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Tales of a Hay Hauler: Roadside repairs

Brad Nelson for Progressive Forage Published on 29 October 2019

Repair No. 1

Sometimes just getting the truck home under its own power counts as a suitable roadside repair. The venerable SQHD rear axles were bulletproof behind the 220 Cummins engine and the 6-71 Detroit engine which were the standard for power when the SQHD showed up.

There were heavier units available, both in weight capacity and the ability to transfer more horsepower to the ground, but at a noticeable weight penalty.

So the SQHD axles soldiered on as the lightweight and less-than- severe service option. And when low-cost, lightweight flatland freight trucks were retired and ended up in service as potato trucks or hay haulers, that’s what was usually found putting the power to the ground.

My 1973 Freightliner had these. One trip included having John Scherer bringing a front drop-in between Mountain Home and Fairfield, Idaho. Another was a winter adventure involving a snowbank, a piece of cardboard between my body and the snow, and a grindstone at the local Chevron station in Mountain City, Nevada. The lock nut on the lower pinion of the front drive axle had not.

I cleaned it up with the grindstone so I could get the threads started, then used a cold chisel and 4-pound sledge as a torque wrench to get it good and tight. Then I put a fresh edge on the cold chisel and seriously goobered the threads so if it ever came loose, it couldn’t come off again.

Repair No. 2

Another adventure occurred after repowering the truck with a 400 Cummins engine, pulling uphill towards a stackyard to unload – with the truck in low gear and just creeping along trying to not break anything. The terrain required just a touch more throttle to get us over a little hump, and though we didn’t stop moving, we heard a severe metallic “clang.” Our hopes for the best faded when after unloading and back on the highway we could hear an increasing grumbling from the rear of the truck.

The “clang” was something important in the rear drive axle going away. We pulled both axle shafts and with the inter-axle power divider locked, drove it home.

Repair No. 3

After the first sprained ankle far from home, I always kept a semi-retired pair of western work boots in the truck. Slit from between the toe and instep all the way to the top, on the front of the boot, I could now put a swollen and wrapped ankle in it. Then folding the top of the boot tight against the ankle and leg, duct tape liberally applied made a wonderful field walking cast.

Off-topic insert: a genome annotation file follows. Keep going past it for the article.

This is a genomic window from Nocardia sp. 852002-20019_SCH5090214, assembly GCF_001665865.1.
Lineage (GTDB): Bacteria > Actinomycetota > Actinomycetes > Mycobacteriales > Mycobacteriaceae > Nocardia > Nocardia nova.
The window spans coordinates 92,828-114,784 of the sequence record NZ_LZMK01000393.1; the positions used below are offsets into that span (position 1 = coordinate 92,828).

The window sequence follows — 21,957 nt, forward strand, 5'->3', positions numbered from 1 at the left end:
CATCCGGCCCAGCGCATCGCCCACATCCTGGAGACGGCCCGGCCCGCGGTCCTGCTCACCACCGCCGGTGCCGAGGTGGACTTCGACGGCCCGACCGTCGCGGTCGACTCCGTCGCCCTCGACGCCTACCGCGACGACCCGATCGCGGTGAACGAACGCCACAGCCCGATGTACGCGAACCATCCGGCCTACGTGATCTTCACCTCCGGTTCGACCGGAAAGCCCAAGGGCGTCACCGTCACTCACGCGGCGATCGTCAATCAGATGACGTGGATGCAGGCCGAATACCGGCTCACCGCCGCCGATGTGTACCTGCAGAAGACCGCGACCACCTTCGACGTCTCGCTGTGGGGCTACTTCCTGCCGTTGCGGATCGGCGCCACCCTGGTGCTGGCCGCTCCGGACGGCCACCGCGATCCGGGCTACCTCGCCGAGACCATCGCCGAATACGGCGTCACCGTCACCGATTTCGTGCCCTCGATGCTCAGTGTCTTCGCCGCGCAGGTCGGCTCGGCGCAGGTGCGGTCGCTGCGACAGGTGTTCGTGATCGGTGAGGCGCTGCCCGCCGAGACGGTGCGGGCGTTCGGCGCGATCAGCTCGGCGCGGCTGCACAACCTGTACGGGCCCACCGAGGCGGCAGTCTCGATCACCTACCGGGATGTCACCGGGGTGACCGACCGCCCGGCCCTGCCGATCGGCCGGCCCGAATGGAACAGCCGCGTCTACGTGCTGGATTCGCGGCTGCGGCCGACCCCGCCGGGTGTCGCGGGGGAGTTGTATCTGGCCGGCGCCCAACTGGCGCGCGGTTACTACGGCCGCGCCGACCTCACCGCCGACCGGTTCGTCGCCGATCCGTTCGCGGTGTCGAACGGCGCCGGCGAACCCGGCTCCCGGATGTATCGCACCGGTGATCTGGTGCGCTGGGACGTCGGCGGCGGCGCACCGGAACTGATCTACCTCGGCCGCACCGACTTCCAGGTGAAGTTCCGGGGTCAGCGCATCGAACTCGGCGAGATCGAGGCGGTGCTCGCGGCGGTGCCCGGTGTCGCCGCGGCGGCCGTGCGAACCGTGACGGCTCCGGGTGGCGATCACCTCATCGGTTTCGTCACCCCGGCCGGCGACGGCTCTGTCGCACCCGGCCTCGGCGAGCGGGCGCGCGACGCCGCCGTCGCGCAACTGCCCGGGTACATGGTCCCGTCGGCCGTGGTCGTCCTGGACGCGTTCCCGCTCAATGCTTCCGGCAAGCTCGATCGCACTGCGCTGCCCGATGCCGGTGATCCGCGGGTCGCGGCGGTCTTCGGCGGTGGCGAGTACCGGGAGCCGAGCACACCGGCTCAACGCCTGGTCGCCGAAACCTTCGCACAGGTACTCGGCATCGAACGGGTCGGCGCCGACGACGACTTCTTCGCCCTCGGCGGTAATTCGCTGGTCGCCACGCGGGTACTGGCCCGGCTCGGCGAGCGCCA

I’d try to sprain the left ankle rather than the right one. Once the truck was rolling, I could shift without using the clutch and just let the injured left ankle rest. There was no way I could reach the throttle with the left foot if I goobered the right one.

Repair No. 4

I once rolled into a rest area, and once I’d made the successful trot to the station, found the driver next to my truck dealing with a lighting issue. He seemed to have diagnosed the problem to be the plug on the cord connecting the lights from his front and rear trailer. He could wiggle the cord and the lights would come on bright but go out when he let go.

I suggested he get his screwdriver and take the plug apart and tighten the screw holding the wire, which was obviously not firmly connected. He said he didn’t have a screwdriver. Ten minutes later, with my screwdriver, he was on his way with all his lights working. I should have sent his trucking company a bill.

Repair No. 5

And then there was the fellow we ran with for a season who was so dangerous with tools and machinery that his toolbox consisted of a quarter for the pay phone.

Repair No. 6

John Scherer shared this one with me: The clutch on his cab-over truck had symptoms and John determined the center of one of the two discs in the clutch had broken out. Against his better judgment, he was cajoled into making just one more trip, since the outfit he was hauling for was in a pinch. Feather-footing the throttle, he made it and delivered his load somewhere north of Portland, Oregon, some 400 miles from home base of Caldwell, Idaho. He tiptoed a few miles to another yard and got his return load on board. Easing out of that yard as he engaged the clutch, the truck started to move and then just kinda coasted to a stop as the engine revved up.

John, always a bright boy, had thrown on board a new clutch and carried tools with him adequate to fix about anything on the road.

“It was about 45 degrees and raining just a light rain. I was almost blocking traffic, so I moved right along. I anchored a come-along to the top of the headache rack and lassoed the transmission to hold it up. I was able to unbolt it and get it swung out of the way so I could change the clutch. Got it back together without dropping the tranny on myself and was back on the road in about 45 minutes. I was about froze to death and so wet and greasy I was sure I’d have to steam clean the driver’s seat of my truck,” is how John related the incident.

I’ve known John a long time, and I’ll wager any man a substantial sum that about 45 minutes was all the time it took. end mark

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